Weather wise, Indonesia has a tropical monsoonal climate characterised by two distinct seasons – a wet and dry. During the dry season from May to September, the skies are clear with daytime temperatures averaging a balmy 28˚C along the coast, 26˚C in highland areas and 23˚C in mountainous regions like West Papua. On average, nighttime temperatures are about 5-6 ˚C cooler than in the daytime but higher elevations generally experience bigger drops and can be downright chilly.
Most people assume that the wet season temperatures from October to April are somewhat higher than the dry season but surprisingly, this isn’t quite so. The hottest months of the year are actually the shoulder months of March to May and September to November. The bigger issue during the wet season is the humidity which can reach as high as a sticky 90%.
Rainfall levels vary quite dramatically across the archipelago. From Bali eastwards to West Timor, Sulawesi and Maluku most rainfall occurs during the wet season and most often in the form of brief heavy showers in the early morning or late afternoon. The rain itself doesn’t inconvenience travellers too much but it can turn unmade roads muddy and make some impassable altogether.
The western slopes of Sumatra, western highlands of Java, almost all of Kalimantan (Borneo) and most of West Papua experience abundant rainfall all year round. Again, showers tend to be quite brief but in the highland areas, misty rain clouds can hang around most of the day. The mornings are generally clearer so if you’re planning on climbing a volcano, start early for the best views.
Peak season in Indonesia coincides with the coolest months of June and July and prices increase in line with demand. The shoulder seasons of March to May and September to November are noticeably cheaper and less crowded. Many airlines and hotels offer significant discounts during the low season from December to February, with prices as much as 50% lower than high season rates. Price fluctuations in the more out of the way places aren’t nearly as significant so accessibility rather than cost becomes the greater consideration.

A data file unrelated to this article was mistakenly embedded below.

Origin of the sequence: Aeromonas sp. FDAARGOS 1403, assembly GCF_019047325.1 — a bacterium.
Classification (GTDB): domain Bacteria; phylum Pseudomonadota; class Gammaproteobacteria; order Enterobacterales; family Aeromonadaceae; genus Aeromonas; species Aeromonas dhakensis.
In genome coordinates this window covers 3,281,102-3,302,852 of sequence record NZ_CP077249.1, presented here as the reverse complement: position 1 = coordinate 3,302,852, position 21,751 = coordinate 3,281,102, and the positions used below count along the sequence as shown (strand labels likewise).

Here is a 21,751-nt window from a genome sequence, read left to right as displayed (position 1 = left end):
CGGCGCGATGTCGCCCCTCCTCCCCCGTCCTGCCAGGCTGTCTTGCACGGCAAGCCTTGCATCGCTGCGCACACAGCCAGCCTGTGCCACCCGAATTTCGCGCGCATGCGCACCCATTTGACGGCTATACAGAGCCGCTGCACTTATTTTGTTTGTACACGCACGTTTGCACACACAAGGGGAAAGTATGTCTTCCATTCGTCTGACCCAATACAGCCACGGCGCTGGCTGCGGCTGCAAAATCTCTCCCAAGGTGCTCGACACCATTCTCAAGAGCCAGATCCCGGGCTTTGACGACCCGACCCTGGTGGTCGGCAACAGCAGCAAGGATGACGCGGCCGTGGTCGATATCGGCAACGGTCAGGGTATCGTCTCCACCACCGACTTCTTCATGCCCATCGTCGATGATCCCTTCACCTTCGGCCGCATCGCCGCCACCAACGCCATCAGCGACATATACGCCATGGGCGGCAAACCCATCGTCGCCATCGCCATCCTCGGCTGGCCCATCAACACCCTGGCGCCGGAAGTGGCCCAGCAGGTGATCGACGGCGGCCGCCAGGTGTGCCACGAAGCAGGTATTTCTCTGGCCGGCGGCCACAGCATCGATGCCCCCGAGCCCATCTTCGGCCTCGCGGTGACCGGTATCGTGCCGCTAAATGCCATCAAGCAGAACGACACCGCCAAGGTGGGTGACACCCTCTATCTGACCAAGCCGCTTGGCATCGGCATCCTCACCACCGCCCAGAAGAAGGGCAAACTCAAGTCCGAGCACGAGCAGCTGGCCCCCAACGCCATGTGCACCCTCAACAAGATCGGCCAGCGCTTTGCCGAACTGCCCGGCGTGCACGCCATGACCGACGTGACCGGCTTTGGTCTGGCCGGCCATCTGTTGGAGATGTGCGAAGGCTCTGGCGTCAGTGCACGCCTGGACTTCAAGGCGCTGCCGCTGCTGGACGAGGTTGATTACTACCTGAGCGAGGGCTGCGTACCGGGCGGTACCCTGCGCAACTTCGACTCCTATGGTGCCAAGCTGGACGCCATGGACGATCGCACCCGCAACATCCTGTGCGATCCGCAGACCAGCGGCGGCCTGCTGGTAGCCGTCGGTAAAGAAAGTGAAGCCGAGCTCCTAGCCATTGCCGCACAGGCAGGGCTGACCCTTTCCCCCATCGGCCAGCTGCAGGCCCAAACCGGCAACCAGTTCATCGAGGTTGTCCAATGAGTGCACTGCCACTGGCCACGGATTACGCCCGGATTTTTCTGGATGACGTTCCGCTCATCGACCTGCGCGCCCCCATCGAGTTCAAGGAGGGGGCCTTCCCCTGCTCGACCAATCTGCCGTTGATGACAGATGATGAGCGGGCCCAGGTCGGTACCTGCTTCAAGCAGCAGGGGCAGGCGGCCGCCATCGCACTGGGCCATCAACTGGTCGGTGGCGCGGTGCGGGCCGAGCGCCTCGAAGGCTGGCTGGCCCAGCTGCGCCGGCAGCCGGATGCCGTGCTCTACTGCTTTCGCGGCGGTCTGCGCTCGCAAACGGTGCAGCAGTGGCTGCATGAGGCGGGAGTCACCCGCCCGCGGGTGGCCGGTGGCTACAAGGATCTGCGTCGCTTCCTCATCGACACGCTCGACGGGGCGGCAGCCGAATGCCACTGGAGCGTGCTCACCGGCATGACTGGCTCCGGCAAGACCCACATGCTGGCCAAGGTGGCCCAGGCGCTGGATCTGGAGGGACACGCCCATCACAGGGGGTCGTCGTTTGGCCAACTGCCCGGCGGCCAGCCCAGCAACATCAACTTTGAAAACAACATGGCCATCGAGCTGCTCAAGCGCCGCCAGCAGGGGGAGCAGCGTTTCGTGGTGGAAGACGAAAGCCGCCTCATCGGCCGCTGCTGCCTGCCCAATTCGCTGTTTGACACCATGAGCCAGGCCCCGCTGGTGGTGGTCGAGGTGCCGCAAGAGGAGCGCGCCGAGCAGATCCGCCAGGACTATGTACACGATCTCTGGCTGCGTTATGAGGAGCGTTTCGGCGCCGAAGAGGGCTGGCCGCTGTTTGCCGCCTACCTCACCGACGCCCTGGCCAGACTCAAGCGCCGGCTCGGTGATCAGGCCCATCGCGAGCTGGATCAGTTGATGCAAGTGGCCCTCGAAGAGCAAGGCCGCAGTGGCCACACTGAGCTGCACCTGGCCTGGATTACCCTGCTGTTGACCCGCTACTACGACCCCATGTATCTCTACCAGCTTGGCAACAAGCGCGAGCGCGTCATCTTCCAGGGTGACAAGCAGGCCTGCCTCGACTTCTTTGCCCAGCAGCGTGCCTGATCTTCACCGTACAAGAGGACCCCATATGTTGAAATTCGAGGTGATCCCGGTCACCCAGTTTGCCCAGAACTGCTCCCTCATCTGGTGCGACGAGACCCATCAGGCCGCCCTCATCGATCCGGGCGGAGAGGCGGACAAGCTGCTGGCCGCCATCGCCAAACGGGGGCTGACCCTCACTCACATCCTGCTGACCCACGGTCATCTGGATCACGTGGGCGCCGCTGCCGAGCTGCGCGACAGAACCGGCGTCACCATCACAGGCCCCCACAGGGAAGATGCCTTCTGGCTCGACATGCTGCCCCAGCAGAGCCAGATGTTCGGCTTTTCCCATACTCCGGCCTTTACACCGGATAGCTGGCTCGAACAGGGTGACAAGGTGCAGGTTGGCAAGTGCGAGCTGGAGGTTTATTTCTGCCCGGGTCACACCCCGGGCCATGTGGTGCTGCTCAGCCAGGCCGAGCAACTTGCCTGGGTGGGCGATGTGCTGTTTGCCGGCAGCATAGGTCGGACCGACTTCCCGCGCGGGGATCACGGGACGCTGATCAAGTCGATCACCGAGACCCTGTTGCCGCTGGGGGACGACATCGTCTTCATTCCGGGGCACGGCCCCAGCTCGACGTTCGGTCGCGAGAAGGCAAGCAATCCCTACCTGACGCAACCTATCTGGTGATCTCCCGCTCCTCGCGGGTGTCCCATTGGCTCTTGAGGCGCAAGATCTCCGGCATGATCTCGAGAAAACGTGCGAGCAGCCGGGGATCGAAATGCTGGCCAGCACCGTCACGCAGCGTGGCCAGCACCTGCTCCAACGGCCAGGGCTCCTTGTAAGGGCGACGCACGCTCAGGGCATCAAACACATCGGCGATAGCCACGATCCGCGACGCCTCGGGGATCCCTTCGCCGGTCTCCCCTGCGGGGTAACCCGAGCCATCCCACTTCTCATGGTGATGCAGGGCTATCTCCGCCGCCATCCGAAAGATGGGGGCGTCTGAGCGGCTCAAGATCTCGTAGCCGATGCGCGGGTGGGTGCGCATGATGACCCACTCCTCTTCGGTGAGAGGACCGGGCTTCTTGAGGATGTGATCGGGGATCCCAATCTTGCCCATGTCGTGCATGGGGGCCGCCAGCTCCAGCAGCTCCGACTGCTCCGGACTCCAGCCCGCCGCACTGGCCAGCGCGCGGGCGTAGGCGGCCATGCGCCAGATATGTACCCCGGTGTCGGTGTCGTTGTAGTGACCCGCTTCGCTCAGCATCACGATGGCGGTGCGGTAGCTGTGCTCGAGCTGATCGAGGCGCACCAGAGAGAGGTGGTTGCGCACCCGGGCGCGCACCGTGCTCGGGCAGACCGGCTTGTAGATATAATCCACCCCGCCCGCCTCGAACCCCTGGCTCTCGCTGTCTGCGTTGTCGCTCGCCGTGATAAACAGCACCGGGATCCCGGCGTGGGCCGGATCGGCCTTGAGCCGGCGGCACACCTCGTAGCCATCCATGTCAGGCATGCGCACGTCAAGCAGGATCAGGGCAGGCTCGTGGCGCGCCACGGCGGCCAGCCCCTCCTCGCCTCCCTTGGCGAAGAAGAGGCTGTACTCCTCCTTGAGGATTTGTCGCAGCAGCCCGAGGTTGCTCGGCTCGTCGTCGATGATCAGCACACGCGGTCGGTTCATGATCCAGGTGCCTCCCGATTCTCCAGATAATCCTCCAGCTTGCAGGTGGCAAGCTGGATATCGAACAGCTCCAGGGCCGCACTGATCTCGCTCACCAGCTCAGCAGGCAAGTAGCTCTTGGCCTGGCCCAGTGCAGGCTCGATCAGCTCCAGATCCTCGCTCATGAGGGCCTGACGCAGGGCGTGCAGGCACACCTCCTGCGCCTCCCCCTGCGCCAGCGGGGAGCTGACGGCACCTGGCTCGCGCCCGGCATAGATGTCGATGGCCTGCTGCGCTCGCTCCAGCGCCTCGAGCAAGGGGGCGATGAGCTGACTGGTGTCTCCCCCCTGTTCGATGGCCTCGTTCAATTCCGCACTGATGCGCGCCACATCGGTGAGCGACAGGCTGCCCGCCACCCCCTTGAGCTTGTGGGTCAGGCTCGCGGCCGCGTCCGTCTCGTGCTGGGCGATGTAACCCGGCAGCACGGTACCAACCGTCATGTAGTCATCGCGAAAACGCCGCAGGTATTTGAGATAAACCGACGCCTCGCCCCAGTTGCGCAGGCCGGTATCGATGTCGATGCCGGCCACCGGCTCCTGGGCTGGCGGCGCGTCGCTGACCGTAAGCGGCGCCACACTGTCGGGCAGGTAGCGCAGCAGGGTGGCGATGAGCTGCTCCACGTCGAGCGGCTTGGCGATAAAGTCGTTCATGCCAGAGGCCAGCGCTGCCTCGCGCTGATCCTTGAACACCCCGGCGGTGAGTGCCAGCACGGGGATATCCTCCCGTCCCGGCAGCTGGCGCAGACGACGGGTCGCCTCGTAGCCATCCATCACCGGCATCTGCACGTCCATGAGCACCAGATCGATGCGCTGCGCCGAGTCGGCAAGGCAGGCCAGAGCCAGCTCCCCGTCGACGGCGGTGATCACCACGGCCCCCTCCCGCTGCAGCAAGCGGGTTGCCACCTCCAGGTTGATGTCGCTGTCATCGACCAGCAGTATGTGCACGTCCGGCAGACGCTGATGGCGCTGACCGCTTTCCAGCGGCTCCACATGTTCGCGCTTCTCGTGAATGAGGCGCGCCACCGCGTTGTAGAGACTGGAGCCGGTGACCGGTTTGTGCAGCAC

Ramadan is the Islam holy month of religious observance. It’s a time when Muslims fast from dawn to dusk every day and are more diligent with their prayers. It is believed that this fasting and prayer develops self-control, encourages introspection and reinforces the bond between Almighty and the faithful.
So what does Ramadan mean for travellers in Indonesia? If you’re in Hindu dominated Bali, not much changes. But elsewhere, most of Indonesia’s 200 million Muslim’s will be somewhat pre-occupied, and towards the end of Ramadan, many will be on the move across the archipelago. Although things generally will be busier, you may find some restaurants and businesses close earlier than usual, The Call to Prayer, which normally only rings out for a few minutes prior to prayer time, can go on for up to an hour. In practical terms, this means you’ll need to book flights and accommodation well in advance and should expect to pay more. Also, check you’re not booking accommodation too close to a mosque.
Ramadan falls in the ninth month of the lunar based Muslim calendar (Hijrah), so the dates vary from year to year.
Ramadan 2017 begins on Friday 26th May and ends on Saturday 24th June.
Ramadan 2018 begins on Tuesday 15th May and ends on Thursday 14th June.
For further details on what you can and can’t expect, check out our full article on Travelling during Ramadan in Indonesia.